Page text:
There’s Only One Type of Bluegrass We Like

Bluegrass Guitar Player Wes Cohen

Hillside loves bluegrass music and we are excited for the Charm City Bluegrass Festival next week, but we don’t like all types of bluegrass. Annual bluegrass weeds are our nemesis!

This annual, grassy weed — also known as its two most common varietals: Poa Annua and Roughstalk — can fake out a novice lawn care professional. It makes its debut in early spring, growing in bunches or clumps throughout Maryland lawns. Left untreated, it throws its seeds around and permeates beautifully healthy lawns all season. Like a stealth fighter masked in the same green color as desirable green fescues, it goes undetected until…BAM! It thins out a lawn and turns it brown and unsightly.

Many of our customers have been contacting us about this intruder calling it crabgrass, an equally vexing foe, however, crabgrass doesn’t appear in lawns until the heat of the summer. Similar to annual bluegrass, crabgrass grows in clumps, but its blades are thicker and crabgrass doesn’t show seedheads like Poa Annua and Roughstalk.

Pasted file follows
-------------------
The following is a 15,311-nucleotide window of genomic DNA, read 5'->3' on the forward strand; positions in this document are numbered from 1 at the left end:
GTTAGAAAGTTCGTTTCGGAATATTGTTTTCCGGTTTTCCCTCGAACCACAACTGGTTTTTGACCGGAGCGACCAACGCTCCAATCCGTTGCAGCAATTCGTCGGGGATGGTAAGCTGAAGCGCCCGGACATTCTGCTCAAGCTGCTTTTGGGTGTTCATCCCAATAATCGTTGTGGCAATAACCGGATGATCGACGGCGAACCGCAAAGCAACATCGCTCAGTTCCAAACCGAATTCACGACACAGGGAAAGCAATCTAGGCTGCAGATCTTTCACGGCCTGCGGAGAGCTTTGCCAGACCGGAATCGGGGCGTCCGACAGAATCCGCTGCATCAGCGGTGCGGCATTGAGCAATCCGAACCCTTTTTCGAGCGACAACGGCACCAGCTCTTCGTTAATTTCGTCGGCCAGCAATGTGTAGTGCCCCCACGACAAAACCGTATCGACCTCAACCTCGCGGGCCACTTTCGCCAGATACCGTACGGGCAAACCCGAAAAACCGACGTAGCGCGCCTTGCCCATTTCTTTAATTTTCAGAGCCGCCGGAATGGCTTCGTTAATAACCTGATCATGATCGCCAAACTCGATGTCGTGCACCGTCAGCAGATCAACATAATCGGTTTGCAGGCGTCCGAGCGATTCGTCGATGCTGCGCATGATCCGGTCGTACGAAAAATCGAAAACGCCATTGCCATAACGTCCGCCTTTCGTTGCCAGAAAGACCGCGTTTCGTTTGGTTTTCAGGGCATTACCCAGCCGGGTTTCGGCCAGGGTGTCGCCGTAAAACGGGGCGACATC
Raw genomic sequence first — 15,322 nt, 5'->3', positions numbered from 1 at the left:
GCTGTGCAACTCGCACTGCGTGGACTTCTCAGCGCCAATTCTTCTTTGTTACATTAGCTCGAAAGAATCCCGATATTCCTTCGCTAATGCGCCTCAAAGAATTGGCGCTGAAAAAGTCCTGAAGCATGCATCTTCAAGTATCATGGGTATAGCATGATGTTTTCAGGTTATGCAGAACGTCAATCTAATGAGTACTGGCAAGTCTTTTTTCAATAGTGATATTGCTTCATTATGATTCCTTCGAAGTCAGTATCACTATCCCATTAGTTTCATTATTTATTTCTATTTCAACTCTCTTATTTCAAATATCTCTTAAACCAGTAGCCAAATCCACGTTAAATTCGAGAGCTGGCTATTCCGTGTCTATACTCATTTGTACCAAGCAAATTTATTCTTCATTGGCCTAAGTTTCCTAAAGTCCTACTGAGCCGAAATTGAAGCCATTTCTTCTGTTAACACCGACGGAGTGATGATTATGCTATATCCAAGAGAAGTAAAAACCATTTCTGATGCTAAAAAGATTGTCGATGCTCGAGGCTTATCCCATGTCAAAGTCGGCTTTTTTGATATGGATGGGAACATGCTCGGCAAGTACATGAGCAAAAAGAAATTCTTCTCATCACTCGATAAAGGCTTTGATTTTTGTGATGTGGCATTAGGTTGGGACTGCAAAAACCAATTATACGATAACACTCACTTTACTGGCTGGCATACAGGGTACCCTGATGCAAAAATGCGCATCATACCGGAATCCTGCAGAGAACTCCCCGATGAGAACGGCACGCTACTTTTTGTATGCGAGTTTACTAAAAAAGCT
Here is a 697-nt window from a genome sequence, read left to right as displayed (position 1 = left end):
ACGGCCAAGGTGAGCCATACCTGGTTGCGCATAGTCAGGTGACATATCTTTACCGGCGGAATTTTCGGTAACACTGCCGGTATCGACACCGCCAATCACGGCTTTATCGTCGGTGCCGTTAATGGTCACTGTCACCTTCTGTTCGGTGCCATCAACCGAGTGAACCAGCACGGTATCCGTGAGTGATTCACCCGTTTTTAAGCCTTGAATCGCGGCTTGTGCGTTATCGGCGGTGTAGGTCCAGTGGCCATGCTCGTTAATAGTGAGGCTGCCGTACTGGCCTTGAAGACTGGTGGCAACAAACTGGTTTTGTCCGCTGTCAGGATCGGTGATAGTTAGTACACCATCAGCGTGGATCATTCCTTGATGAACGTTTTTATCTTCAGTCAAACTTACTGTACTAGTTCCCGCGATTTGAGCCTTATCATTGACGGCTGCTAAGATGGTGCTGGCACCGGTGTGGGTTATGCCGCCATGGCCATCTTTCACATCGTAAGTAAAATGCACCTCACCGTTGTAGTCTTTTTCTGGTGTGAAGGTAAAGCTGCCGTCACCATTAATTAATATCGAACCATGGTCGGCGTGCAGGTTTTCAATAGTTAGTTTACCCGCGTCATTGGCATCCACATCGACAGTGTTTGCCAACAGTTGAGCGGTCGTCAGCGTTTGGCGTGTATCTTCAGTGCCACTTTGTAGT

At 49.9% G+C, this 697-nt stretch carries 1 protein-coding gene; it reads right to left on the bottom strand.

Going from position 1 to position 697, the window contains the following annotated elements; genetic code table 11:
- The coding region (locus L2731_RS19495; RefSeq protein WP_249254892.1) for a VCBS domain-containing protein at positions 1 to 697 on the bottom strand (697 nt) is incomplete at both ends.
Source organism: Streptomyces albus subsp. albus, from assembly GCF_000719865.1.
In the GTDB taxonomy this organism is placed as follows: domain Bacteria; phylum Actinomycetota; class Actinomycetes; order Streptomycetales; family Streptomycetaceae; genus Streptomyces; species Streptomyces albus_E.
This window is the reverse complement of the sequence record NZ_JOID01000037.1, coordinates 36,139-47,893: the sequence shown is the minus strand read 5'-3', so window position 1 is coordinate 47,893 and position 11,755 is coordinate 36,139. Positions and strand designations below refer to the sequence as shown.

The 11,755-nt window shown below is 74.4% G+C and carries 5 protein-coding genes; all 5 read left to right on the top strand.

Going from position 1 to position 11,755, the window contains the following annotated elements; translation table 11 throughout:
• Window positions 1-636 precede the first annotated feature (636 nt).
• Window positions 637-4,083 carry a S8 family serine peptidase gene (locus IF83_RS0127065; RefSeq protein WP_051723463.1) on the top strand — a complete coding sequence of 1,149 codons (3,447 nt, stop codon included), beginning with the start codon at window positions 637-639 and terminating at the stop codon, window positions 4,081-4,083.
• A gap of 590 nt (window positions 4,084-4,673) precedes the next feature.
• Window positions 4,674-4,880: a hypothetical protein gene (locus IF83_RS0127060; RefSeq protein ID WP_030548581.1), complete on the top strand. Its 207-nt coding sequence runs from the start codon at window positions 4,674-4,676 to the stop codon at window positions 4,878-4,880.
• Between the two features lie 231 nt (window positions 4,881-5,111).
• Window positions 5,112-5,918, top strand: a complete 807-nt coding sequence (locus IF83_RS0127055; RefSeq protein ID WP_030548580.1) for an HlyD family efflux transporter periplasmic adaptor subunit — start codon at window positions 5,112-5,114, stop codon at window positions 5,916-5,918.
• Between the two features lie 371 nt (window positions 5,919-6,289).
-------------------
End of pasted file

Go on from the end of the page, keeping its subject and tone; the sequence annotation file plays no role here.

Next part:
Maryland is seeing a lot of the perennial Roughstalk (also called Poa Trivialis) this spring due to the wet summer we had last year. Since this bluegrass likes moisture, it typically does not survive the heat of summer.


Eradicating Annual Bluegrass and Crabgrass

  • Crabgrass is controlled with a pre-emergence application in spring. This attacks the grass at its root system before it appears above ground in the summer.
  • Although uncommon practice, Poa Annua can be controlled with an extra pre-emergence application; however, Hillside uses a more natural approach by working all season toward building an aggressive, dense covering of desirable turfgrasses such as fesques and rye grass.
  • Poa Tivialis is a tougher aggressor with no selective herbicide chemistry available. Really the only savior will be a typical Mid-Atlantic drought reducing survival and limiting fall germination. Of course, it can be removed and replaced with sterile soil and sod but this process is extremely expensive.
  • Aerating and seeding in the fall will further control the irritating spread of annual bluegrass and crabgrass because aerating helps turf breath and simultaneous seeding continues to build a dense lawn of desirable grass.


Sign up for a multi-level lawn protection program with Hillside so you don’t have to spend your weekends taking care of your lawn and you can spend more time enjoying fun events like next week’s Charm City Bluegrass Festival!